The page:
- It's easy to focus on the "socialist" part here, but the word "democratic" is also a part of the group's name, and members often stress that part of their ideology. They say putting workers in charge of businesses, for example, necessarily makes those businesses more democratic... In addition to skyrocketing growth, the group is benefiting from young American adults growing more open to socialist ideas. One 2016 Harvard poll of 18 to 29 year olds found that 33 percent supported socialism. Capitalism was only slightly more popular with that cohort, drawing 42 percent support. "Thanks to the economic downturn of 2008, which turned the millennial generation in a significant way to the left, it made them much more open to the idea of socialism," Isserman explained. On top of that, he added, movements like Black Lives Matter and Occupy Wall Street acquainted young Americans with organizing, making them more open to a group like DSA, with its ambitious agenda. And Bernie Sanders, despite not being a DSA member, claimed the label of "democratic socialist," helping the group gain visibility as well.
- Socialism is no longer a dirty word in the U.S," noted the Guardian's Arwa Mahdawi in a recent column highlighting the massive surge of interest in socialism over the past several months, which has translated into a record-breaking membership spike for the Democratic Socialists of America (DSA). Previously hovering below ten thousand members, DSA's membership exploded past 20,000 in the months following Donald Trump's victory in the 2016 presidential elections. Now, just over a month after Ocasio-Cortez trounced corporate Democrat Rep. Joe Crowley, DSA boasts more than 47,000 dues-paying members....It should perhaps come as no surprise that Americans—and millennials in particular—are seeking a bold and humane alternative to capitalism, a system that has produced staggering and ever-growing levels of inequality, rampant poverty, an existential environmental crisis, and, of course, soaring wealth for the few at the very top.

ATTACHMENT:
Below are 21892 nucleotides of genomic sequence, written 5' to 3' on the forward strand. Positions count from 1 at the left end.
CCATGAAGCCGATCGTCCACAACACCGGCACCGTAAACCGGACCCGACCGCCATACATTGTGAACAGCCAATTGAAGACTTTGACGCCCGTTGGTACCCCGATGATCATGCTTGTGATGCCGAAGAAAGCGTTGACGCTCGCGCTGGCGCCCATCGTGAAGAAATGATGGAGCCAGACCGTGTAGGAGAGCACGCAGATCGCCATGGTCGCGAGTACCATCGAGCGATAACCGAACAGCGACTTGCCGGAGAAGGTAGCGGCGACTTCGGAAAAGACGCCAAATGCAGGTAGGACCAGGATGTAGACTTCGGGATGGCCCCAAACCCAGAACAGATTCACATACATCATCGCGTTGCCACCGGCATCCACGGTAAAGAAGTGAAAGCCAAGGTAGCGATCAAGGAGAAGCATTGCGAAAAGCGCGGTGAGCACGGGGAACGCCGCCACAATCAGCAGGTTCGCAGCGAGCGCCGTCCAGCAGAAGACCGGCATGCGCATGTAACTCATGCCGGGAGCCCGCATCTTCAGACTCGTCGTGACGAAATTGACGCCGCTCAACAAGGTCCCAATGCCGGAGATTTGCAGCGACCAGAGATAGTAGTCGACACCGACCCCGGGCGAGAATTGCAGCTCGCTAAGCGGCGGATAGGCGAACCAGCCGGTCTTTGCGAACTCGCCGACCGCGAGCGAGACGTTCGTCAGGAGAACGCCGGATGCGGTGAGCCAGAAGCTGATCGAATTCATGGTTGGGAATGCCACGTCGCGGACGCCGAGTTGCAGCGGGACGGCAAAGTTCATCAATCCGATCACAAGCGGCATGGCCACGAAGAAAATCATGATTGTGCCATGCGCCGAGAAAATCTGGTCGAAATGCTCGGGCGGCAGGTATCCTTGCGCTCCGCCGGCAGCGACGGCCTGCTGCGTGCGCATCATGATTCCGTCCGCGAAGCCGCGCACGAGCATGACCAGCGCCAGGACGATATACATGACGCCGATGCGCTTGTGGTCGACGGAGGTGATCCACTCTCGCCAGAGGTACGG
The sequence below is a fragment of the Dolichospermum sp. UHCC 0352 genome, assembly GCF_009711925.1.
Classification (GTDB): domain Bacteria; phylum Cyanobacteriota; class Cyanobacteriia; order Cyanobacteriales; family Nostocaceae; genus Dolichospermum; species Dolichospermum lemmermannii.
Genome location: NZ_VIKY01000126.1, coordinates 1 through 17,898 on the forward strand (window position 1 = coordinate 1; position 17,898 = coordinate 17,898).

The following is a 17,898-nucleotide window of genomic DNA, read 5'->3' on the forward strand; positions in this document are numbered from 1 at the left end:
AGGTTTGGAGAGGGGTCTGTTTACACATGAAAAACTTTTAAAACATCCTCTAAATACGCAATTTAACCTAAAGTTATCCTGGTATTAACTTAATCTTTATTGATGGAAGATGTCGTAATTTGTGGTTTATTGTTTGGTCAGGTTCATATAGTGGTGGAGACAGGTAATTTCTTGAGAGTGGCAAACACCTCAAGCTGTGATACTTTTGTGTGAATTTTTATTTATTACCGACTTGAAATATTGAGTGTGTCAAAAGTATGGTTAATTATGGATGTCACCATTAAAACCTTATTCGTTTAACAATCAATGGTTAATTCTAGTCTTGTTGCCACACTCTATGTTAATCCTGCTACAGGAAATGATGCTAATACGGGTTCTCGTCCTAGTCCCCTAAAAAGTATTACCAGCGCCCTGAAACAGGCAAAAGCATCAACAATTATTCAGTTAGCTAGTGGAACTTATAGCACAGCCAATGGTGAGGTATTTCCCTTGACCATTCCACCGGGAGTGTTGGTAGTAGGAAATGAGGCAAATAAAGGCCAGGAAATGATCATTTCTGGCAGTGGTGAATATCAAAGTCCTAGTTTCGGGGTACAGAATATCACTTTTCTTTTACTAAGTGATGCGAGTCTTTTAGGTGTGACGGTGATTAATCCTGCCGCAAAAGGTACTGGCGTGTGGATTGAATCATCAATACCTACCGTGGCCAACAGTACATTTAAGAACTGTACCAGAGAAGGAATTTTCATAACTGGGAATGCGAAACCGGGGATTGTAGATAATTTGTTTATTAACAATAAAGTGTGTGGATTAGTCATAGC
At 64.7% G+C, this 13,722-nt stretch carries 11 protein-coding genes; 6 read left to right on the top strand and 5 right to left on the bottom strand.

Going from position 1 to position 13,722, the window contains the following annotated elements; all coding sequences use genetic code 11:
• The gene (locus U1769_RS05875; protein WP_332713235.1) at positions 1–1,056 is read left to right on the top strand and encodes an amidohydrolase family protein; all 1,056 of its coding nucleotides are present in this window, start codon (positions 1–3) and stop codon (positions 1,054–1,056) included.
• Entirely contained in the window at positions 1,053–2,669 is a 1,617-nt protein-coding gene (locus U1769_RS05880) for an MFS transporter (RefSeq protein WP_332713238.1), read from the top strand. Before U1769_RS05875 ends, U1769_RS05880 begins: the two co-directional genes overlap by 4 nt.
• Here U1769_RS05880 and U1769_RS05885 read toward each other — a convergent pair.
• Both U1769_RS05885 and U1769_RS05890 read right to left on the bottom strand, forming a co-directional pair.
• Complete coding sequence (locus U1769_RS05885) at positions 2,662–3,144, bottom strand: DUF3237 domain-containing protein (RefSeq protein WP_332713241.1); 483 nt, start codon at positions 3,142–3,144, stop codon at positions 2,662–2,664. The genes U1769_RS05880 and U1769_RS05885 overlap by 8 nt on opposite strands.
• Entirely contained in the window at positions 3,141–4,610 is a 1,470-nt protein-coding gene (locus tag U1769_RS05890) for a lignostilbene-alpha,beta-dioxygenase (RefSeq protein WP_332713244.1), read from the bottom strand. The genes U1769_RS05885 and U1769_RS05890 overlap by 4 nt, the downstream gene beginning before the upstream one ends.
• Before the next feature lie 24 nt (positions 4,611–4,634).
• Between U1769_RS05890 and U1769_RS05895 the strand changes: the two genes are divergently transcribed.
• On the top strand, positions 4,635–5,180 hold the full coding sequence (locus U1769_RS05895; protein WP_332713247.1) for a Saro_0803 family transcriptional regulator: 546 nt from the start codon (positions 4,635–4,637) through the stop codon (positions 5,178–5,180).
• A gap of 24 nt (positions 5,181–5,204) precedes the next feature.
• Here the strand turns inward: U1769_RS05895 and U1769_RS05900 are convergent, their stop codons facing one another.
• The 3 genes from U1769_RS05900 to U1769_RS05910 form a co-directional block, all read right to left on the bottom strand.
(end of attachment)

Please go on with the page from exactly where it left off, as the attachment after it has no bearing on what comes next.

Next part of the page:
- The next generation of socialists believes that the intolerable cannot be tolerated. And if you believe that, you just might be a socialist yourself... The word “socialism” is becoming more and more mainstream. When Democratic Sen. Bernie Sanders launched his 2016 presidential bid, only a fringe few dared to use the label. To call yourself a socialist was supposedly a political death sentence. Now, in part thanks to Sanders, many are wearing “socialism” as a badge of pride. Dozens of socialist candidates have won seats all over the country, including two members of Congress, and membership in the Democratic Socialists of America has exploded. According to a 2019 YouGov poll, 70 percent of millennials now say they would vote for a socialist. But what is socialism? How do you know whether you’re a socialist? Could you be one already without knowing it? In fact, it can be difficult to answer the question of what precisely socialism is, because socialists themselves disagree over it. That’s not surprising; Democrats disagree over what it means to be a Democrat, too.